While on the subject of Adam’s abilities, I should also say I have been stunned by his amazing stamina. Earlier this year, as I’ve said, I was shocked to discover he could actually run further and faster than me. But on this holiday, he has shown a real strength on his bicycle. We have been tackling some pretty tough hills and, even though Adam’s bike is a child’s one with only five gears and I have an excellent 21 gear bike, he can cycle up the steepest of hills; and, on the flat and gentler hills, he cycles as fast as me even when I’m doing a fair whack. And, on our walks when we are climbing back up the hills from the beach (and it is a pretty steep hill up from Lantic Bay Beach), he certainly keeps pace with me however fast I walk and climb, and if he tries he can go faster. I might not be the fittest of 45 year olds, but I’m still in fairly good shape, especially when it comes to walking and climbing, so I think Adam’s ability to keep up with me is fairly amazing. He doesn’t shy from swimming either like he used to. The first day at Lantic Bay Beach, when the wind was up and the waves were huge, we couldn’t swim, but he loved dodging the waves and occasionally being hit by them, and within a few visits he was learning to stand and float a bit further out, so that he could bob up and down with the waves before they started to crash. He’s still not proficient with swimming breast stroke in the sea, i.e. with his head above water, and tends to do doggy paddly, but he’s getting better.

Any way, to return to this morning, it was the first time I was actually able to dry myself properly in the wind and sun after my swim, every other time it has been too damp and dull, but it hasn’t really mattered because I dry off a bit with exercises and five minutes of yoga and then my t-shirt soaks up the rest and soon dries. We never take a towel to the beach, although Adam doesn’t quite understand this. We never need one, we’re always dry by the time we get back to Triggabrowne.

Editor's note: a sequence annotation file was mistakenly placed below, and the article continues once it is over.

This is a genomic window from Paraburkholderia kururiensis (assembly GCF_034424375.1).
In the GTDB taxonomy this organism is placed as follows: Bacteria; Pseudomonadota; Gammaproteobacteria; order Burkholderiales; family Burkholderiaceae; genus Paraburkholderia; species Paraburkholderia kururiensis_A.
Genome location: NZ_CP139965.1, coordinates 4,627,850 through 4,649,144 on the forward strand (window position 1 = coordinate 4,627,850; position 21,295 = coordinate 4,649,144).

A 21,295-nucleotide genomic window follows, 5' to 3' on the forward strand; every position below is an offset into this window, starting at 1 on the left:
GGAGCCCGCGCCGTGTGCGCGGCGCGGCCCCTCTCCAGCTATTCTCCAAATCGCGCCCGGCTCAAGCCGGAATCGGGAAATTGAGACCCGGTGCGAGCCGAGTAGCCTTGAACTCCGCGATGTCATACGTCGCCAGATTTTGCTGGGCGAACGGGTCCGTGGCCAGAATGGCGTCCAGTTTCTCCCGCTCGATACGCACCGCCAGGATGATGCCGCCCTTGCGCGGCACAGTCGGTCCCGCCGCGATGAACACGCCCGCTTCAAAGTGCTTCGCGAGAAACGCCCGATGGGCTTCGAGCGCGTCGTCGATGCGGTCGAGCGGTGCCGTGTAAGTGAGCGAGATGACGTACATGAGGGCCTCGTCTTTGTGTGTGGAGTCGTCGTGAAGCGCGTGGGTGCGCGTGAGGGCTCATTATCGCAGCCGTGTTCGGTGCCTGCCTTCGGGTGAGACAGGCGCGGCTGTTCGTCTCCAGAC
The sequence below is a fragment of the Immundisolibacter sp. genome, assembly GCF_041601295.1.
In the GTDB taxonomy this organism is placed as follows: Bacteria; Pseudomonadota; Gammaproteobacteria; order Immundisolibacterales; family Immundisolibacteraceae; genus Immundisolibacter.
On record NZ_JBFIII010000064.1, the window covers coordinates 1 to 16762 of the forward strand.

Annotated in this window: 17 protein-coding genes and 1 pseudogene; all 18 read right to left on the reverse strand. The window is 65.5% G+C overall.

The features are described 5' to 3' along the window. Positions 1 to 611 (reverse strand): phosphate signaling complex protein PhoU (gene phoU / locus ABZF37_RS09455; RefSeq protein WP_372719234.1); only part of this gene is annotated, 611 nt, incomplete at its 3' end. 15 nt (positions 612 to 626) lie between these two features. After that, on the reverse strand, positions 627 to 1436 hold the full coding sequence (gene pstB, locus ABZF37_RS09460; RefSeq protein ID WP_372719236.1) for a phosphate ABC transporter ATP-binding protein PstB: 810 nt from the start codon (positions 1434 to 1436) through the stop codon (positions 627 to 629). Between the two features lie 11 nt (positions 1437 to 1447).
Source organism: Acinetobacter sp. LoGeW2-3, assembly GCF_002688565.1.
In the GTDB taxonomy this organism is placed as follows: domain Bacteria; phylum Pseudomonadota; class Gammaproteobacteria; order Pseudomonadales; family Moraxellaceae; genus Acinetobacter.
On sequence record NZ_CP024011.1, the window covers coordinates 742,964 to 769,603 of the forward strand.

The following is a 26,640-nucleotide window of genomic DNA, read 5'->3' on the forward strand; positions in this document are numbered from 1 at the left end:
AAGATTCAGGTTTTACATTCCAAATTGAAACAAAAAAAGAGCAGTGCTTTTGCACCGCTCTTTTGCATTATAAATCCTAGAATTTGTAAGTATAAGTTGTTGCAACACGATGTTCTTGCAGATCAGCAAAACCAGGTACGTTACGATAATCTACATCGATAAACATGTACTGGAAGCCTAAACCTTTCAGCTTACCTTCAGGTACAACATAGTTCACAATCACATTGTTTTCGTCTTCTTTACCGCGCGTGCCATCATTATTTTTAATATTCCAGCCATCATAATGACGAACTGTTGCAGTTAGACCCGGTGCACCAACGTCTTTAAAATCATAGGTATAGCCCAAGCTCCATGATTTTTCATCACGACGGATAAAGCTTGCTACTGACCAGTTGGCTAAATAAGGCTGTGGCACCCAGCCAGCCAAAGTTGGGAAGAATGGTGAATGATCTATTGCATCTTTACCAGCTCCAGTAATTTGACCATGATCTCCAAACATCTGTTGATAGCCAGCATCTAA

After returning, we took our breakfast outside, although we had to move the table onto the sloping grass to catch the sun. I calculated it was a gradient of about 1 in 8. The egg yolk was almost rolling off the toast. Now we are both writing our diaries. In a little while, we will head off along the coast in the car to do a walk near Kingsand. There’s a raft race at 2pm, and I thought it would add a bit of interest to a circular walk, if we hit Kingsand at the time of the raft race.


We didn’t manage to set off until about 12, and because I chose the coastal route we often got stuck behind Sunday drivers, I mean 20mph bods. We drove through Looe, which is pretty, and along the Whitsand Bay coast, which reminded me ever so slightly of the South of France. I knew I was running a bit late so I found myself more frustrated by the slow drivers than I would normally be. I finally got to Cremyll just before 1pm, which gave us exactly an hour to do the longer half of a six mile walk. I’m not one to miss an appointment, so I raced along the coastal path, through the very attractive Mount Edgcumbe park. It has a formal garden, a tea house, large lawn areas for recreation and its own small beaches backed by lawns, and in one case a lily pond. There were quite a few people already settling in for a day of Bank Holiday pleasure; we should perhaps have taken it a bit slower and explored or had a swim, but I pressed on through the forested coastal path, passing high above Picklecombe Point, with spectacular views over Plymouth and its Sound. The circular route, from an Ordnance Survey book, took us along some grassy banks above Cawsand Bay and into Kingsand. Both Kingsand and Cawsand are pretty little villages, largely free of traffic because of their tiny lanes, nestling in small bays on either side of a promontory. There is, apparently, a kind of rivalry between the two villages which I suppose is only of a friendly kind today. There are lots of welcoming pubs, tea shops and small beaches as well. We arrived with only a few minutes to spare before the start of the raft race. There were lots of people on the beach and all the rafts’ crews were in fancy dress. I weaved around a bit trying to get some photographs, but both Adam and I were very hot by this time, and we took shelter in a shelter to eat our sandwiches. We watched the start of the race and the dozen or so rafts more interested in splashing each other than moving fast towards Kingsand before returning to Cawsand. I don’t know who won, and I don’t care; but I’m glad we got there in time to see the colour and feel the atmosphere. This was very much an event for locals; the rafts looked well used from previous years, and the teams well used to battling each other.